Today may be the last day of Women’s History Month, but that doesn’t mean we should stop honoring women for the rest of the year. Like many of the other “designated” months or days celebrated throughout the year, Women’s History Month should serve as a jumping-off point, rather than a one-day or one-month event.
Below are some of my favorite women from the pages of books.
Andi and Alex from “Revolution,” by Jennifer Donnelly. I must admit that I didn’t like Andi’s character at first. I found her a bit caustic and self-absorbed. But that changed as this story about two girls centuries apart unfolded. Both young women have an admirable hidden strength — Andi in present day and Alex during the French Revolution. Though maybe not the way you would expect, both rise to the occasion after facing incredible tragedies. If you haven’t read this boo yet, you should.
Lulu from the Ladybug Girl books by Jacky Davis and David Soman. I love the way this adventurous little girl turns things around by using her imagination. And really, if you could make things all right by wearing red-and-black polka-dot wings, a red tutu and antennas wouldn’t you?
Anne Elliot from “Persuasion” by Jane Austen. While most people would list Elizabeth Bennett as their favorite Austen character, it’s Anne Elliot that I relate to the most. She is the driving force that keeps her family moving, quietly working behind the scenes to make everyone else happy. But in the end, she chooses happiness for herself and flourishes because of it.
Katniss from the Hunger Games trilogy by Suzanne Collins. If you’ve read the books, you know why Katniss is on this list. If you haven’t read the books, then you should.
Lucy from C.S. Lewis’ Chronicles of Narnia series. Has there ever been a character with more heart that Lucy? She stands up for what she knows is right even when opposed by her own family members.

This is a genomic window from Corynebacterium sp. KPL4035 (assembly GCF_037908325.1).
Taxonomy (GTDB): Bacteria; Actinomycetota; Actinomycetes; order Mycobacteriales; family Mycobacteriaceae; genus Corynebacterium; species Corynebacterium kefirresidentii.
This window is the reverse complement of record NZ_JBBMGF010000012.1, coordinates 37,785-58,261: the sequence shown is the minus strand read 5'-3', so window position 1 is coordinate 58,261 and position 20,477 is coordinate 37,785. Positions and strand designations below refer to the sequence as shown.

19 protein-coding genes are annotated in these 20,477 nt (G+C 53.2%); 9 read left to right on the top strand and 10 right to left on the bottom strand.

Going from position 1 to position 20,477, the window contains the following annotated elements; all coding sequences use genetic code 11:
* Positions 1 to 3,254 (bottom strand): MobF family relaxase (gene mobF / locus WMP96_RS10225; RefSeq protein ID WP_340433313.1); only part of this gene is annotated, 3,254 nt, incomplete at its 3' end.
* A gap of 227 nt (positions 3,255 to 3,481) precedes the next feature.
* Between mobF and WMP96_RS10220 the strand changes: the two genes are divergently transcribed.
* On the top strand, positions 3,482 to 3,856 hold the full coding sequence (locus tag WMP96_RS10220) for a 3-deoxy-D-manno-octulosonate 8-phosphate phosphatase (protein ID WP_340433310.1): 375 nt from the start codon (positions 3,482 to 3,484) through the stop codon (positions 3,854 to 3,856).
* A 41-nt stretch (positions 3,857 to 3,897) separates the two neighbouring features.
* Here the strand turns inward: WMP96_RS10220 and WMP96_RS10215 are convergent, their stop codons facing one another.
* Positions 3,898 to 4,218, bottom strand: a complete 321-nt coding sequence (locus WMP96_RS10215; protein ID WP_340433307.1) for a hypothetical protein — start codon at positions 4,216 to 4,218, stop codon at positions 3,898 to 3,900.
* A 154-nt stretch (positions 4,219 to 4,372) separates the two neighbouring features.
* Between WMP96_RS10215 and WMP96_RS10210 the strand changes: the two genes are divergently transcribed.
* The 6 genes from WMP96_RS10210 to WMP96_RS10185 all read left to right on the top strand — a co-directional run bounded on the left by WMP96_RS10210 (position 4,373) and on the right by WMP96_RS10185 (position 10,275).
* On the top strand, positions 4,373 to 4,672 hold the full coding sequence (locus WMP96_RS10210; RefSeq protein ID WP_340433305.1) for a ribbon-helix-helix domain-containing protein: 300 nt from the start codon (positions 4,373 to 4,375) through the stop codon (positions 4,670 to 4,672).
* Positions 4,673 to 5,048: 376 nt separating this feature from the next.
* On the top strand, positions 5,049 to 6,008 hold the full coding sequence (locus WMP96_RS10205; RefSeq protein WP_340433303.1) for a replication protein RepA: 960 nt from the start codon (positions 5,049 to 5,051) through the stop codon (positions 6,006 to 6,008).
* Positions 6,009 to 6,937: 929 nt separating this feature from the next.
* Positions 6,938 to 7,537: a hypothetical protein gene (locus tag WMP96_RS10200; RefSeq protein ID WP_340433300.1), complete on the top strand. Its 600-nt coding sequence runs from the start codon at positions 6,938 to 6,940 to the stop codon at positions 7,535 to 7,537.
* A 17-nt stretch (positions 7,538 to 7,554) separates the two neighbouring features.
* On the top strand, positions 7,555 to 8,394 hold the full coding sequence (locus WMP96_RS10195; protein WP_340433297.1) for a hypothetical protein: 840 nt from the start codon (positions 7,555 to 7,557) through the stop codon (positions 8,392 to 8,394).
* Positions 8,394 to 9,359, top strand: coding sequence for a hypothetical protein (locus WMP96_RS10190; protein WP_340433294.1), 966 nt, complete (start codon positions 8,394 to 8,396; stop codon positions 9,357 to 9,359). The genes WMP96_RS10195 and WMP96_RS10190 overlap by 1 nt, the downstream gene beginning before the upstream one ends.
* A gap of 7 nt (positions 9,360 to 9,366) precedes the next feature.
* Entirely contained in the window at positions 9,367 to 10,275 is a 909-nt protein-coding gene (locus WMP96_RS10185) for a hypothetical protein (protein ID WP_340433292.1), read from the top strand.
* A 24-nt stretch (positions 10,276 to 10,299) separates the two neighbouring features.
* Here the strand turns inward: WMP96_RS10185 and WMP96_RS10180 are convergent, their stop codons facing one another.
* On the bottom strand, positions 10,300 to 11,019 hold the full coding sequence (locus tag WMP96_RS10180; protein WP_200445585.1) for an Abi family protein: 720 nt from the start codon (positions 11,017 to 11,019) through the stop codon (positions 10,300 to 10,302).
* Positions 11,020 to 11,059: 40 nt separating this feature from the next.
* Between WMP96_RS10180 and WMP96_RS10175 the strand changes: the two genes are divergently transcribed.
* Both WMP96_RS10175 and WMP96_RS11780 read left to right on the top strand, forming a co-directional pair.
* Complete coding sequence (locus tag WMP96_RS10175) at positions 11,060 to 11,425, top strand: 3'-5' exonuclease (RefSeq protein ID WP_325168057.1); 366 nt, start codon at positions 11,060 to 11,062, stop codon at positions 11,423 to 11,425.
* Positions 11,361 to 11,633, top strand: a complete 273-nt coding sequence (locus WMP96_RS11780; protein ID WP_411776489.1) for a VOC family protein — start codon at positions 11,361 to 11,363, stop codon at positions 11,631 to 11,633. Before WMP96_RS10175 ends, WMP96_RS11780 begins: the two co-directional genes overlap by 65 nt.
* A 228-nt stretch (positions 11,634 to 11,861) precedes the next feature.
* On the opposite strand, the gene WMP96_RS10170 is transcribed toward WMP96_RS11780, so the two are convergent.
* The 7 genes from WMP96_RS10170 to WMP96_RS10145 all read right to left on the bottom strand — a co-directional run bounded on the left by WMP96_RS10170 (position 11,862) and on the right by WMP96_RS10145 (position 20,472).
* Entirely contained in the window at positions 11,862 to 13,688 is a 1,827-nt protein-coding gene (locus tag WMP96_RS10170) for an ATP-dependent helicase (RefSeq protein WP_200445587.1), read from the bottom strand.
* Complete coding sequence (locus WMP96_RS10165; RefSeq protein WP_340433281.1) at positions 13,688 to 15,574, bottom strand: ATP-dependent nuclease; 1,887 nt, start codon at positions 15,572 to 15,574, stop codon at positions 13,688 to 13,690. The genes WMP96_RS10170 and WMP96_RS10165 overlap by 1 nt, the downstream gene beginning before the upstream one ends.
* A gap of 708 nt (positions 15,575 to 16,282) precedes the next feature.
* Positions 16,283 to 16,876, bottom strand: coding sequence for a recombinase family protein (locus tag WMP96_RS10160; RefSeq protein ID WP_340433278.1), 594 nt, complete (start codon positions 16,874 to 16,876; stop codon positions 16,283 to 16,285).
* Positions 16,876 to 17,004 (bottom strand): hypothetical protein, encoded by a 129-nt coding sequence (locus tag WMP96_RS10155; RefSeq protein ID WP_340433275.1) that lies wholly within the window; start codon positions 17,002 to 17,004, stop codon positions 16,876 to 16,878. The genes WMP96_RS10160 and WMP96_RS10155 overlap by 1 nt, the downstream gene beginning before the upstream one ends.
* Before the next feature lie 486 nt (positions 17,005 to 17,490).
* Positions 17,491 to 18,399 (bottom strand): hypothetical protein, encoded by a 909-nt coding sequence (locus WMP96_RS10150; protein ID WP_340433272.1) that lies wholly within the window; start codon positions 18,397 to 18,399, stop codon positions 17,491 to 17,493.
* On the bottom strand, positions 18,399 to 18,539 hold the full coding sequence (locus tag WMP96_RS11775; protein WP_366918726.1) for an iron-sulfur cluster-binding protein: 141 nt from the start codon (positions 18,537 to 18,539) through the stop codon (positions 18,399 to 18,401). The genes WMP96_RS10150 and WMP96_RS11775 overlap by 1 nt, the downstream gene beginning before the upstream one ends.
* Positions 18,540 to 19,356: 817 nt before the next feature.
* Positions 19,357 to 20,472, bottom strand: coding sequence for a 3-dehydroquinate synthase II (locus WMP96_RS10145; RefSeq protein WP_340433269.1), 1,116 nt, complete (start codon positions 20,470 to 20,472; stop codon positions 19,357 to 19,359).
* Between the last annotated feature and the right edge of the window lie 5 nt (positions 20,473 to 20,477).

Tillie from Sue Stauffacher’s “Tillie the Terrible Swede.” Tillie dreams of riding bicycles in a time when that form of exercise is looked down upon. But Tillie doesn’t let that hold her back and becomes the women’s world champion. Based on the true story of Tillie Anderson, this book’s beautiful illustrations by Sarah McMenemy only further to emphasize Tillie’s amazing perseverance.
Minli from the Newberry honor book “Where the Mountain Meets the Moon” by Grace Lin. Minli loves her family and sets out to change their fortune by setting out in search of the Old Man and the Moon. Minli’s bravery and commitment to those she loves is inspirational.
Mrs. DeWinter from Daphne Du Maurier’s “Rebecca.” We never learn Mrs. DeWinter’s first name, with her character being overshadowed by the tantalizing Rebecca. Mrs. DeWinter is young and mousy. Her looks are plain. But her devotion to Maxim and small acts of defiance make her one of my favorite characters in literature.
Did I miss your favorite? This is far from a comprehensive list. Let me know and I’ll include them in a future post.